May sunshine has been warming West Maui's Kaanapali Beach for hours now, and the sand is a bit too hot for bare feet. I've joined a group gathering in the shade of a large beach canopy not far from a line of sailing canoes. The bright, angular sails twist and rustle in a gentle breeze.
Folks have come from all over the Kaanapali Beach Resort to sign up for a short ride on the canoes and the chance to mingle with their crews.
Although the boats, known as waa kiakahi in Hawaiian, are made of contemporary components such as cotton rope and fiberglass, they were built following traditional ancient Hawaiian design.
The previous afternoon, nine of the canoe pros had completed the four-hour, Kahului-to-Kaanapali leg of an annual series of interisland races. Today is a chance to introduce visitors and residents to the unique vessels and to boost understanding about Hawaii's extraordinarily rich history of sailing. Tomorrow, it's back to racing and the 30 miles or so separating Maui from Molokai.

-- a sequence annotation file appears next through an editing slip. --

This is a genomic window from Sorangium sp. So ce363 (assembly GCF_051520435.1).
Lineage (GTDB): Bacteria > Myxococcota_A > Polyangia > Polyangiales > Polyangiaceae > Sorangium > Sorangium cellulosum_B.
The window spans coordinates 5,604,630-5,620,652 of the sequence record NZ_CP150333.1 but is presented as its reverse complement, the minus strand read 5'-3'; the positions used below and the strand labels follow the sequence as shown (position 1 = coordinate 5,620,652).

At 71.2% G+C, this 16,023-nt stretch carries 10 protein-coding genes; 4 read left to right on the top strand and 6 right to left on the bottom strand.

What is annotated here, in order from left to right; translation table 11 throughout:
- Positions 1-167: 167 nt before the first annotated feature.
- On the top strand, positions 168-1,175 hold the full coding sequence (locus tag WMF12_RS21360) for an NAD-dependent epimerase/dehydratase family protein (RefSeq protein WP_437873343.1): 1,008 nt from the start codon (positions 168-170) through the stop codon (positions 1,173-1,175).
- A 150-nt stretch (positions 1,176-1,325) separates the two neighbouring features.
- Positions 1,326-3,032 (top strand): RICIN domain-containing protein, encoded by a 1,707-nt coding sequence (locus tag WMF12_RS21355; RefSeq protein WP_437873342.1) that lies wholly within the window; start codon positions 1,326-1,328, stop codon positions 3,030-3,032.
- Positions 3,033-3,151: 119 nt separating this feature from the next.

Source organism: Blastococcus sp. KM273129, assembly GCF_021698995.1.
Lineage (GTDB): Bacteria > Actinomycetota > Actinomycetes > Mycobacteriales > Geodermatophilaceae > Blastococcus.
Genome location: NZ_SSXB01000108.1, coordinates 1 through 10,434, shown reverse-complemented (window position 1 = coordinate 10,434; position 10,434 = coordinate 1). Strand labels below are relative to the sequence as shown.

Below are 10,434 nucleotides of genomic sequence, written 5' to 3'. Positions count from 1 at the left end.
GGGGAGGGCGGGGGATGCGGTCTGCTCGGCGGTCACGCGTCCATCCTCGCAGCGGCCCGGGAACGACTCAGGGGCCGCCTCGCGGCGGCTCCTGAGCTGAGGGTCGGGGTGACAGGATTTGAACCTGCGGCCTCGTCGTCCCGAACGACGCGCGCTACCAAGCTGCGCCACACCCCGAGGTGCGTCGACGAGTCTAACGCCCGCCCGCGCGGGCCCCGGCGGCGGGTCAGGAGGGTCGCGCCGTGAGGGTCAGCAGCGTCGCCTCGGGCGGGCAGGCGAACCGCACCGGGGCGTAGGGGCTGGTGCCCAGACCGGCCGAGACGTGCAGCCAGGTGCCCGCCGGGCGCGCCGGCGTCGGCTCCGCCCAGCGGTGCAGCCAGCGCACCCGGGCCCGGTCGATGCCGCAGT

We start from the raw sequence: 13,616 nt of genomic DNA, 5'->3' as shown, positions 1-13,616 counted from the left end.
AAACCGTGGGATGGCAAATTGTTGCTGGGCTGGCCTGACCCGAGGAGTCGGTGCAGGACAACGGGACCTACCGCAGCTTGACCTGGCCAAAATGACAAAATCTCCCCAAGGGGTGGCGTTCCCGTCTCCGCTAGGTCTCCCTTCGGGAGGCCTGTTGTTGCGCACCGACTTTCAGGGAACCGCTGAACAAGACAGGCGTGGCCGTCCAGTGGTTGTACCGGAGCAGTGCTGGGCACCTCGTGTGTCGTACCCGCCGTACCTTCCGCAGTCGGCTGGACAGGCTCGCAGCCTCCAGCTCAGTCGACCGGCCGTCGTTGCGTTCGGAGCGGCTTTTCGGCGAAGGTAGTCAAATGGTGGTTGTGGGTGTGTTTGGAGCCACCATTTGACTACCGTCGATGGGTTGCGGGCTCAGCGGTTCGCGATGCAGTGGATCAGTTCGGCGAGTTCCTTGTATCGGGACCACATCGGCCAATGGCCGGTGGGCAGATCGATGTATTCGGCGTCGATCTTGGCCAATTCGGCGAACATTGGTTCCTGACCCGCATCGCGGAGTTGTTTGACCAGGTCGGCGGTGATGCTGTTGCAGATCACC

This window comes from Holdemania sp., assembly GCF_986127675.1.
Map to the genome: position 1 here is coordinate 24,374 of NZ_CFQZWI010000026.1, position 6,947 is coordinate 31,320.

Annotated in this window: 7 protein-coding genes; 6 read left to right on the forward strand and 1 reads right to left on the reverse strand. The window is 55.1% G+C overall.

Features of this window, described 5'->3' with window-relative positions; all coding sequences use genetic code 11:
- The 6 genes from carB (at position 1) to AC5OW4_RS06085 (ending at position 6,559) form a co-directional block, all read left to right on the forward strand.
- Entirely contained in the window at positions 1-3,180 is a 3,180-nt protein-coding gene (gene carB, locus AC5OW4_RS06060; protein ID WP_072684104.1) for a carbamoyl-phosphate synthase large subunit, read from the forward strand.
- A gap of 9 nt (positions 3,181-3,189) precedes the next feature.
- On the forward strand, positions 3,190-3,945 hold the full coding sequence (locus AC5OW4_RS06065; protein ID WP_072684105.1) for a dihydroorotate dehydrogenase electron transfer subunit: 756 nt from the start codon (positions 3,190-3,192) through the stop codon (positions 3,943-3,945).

"These people are so devoted and purposeful when it comes to their love of the canoe culture, so it's great to hang out with them and listen and learn from them," said Shelley Kekuna, executive director for the Kaanapali Beach Resort Association. "And guests at the resort have the opportunity to take as little or as much away from it as they want."
I don't wait long under the canopy before it's my turn to scamper over the hot sand and take up a position near the canoes.
A briefing on how to push the boat off the beach and beyond the shore break follows. Six of us first-timers are then lined up at regular intervals along the vessel -- I'm next to the front seat -- and with the signal, we're all pushing.
It's lighter work than I expected, and I'm waist deep in the warm Pacific in no time. From there, I hoist myself up into the canoe and grab a paddle waiting beneath the seat. A few off-rhythm strokes follow, but I'm rowing in unison with the team shortly after.
Ten minutes or so later, I've gained a profound respect for the people who actually race in these canoes. My arms are burning, my back is a wreck and I'm skipping strokes at a shameful rate. Even so, the ride's been spectacular, especially the rhythmic sound of the paddles on the water and the stunning views not so far off Molokai and Lanai.